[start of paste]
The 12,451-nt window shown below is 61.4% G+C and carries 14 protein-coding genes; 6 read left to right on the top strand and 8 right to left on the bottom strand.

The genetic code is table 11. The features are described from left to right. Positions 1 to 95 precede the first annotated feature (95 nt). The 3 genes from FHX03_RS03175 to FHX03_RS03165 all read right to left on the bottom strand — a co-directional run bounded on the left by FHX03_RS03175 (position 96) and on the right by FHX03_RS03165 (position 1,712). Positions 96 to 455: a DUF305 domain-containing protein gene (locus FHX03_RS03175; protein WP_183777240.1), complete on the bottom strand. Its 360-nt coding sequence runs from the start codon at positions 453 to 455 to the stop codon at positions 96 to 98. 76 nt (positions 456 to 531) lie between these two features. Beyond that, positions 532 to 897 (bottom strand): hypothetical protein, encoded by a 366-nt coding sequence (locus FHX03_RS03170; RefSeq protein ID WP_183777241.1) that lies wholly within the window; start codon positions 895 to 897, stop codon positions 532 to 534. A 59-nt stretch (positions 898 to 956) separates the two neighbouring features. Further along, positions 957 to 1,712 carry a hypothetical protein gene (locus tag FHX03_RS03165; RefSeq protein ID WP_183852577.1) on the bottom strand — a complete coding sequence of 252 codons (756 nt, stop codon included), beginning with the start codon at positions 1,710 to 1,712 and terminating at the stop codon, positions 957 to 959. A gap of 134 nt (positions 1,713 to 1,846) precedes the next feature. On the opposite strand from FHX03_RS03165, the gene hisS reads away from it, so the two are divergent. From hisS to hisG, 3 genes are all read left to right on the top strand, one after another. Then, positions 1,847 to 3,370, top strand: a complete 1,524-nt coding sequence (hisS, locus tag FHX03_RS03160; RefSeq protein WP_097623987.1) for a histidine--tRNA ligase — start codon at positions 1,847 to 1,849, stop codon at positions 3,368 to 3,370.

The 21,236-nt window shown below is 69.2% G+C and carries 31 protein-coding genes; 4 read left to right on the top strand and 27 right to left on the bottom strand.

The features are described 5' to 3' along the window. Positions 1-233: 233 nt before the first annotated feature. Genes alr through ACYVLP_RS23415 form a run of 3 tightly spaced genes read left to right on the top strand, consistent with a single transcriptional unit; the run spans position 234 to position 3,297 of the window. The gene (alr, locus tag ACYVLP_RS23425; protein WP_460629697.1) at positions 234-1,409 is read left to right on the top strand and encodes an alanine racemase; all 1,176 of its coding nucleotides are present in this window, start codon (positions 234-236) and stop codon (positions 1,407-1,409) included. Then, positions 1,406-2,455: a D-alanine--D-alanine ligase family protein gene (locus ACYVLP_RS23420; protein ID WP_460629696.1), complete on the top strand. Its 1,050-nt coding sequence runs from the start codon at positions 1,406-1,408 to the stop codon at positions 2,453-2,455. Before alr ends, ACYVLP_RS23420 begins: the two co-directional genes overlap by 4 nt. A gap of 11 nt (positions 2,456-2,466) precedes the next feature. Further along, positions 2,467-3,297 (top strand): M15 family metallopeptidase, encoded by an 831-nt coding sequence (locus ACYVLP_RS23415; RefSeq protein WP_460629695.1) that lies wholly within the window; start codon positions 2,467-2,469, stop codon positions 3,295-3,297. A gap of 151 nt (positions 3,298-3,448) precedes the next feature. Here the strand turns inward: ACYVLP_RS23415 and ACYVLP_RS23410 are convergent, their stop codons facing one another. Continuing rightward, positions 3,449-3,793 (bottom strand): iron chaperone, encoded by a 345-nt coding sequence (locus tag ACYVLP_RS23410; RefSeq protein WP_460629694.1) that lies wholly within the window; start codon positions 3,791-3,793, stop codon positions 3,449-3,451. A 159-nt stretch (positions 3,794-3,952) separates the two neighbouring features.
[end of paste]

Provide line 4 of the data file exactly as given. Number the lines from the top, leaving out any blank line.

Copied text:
The features are described 5' to 3' along the window. Positions 1-233: 233 nt before the first annotated feature. Genes alr through ACYVLP_RS23415 form a run of 3 tightly spaced genes read left to right on the top strand, consistent with a single transcriptional unit; the run spans position 234 to position 3,297 of the window. The gene (alr, locus tag ACYVLP_RS23425; protein WP_460629697.1) at positions 234-1,409 is read left to right on the top strand and encodes an alanine racemase; all 1,176 of its coding nucleotides are present in this window, start codon (positions 234-236) and stop codon (positions 1,407-1,409) included. Then, positions 1,406-2,455: a D-alanine--D-alanine ligase family protein gene (locus ACYVLP_RS23420; protein ID WP_460629696.1), complete on the top strand. Its 1,050-nt coding sequence runs from the start codon at positions 1,406-1,408 to the stop codon at positions 2,453-2,455. Before alr ends, ACYVLP_RS23420 begins: the two co-directional genes overlap by 4 nt. A gap of 11 nt (positions 2,456-2,466) precedes the next feature. Further along, positions 2,467-3,297 (top strand): M15 family metallopeptidase, encoded by an 831-nt coding sequence (locus ACYVLP_RS23415; RefSeq protein WP_460629695.1) that lies wholly within the window; start codon positions 2,467-2,469, stop codon positions 3,295-3,297. A gap of 151 nt (positions 3,298-3,448) precedes the next feature. Here the strand turns inward: ACYVLP_RS23415 and ACYVLP_RS23410 are convergent, their stop codons facing one another. Continuing rightward, positions 3,449-3,793 (bottom strand): iron chaperone, encoded by a 345-nt coding sequence (locus tag ACYVLP_RS23410; RefSeq protein WP_460629694.1) that lies wholly within the window; start codon positions 3,791-3,793, stop codon positions 3,449-3,451. A 159-nt stretch (positions 3,794-3,952) separates the two neighbouring features.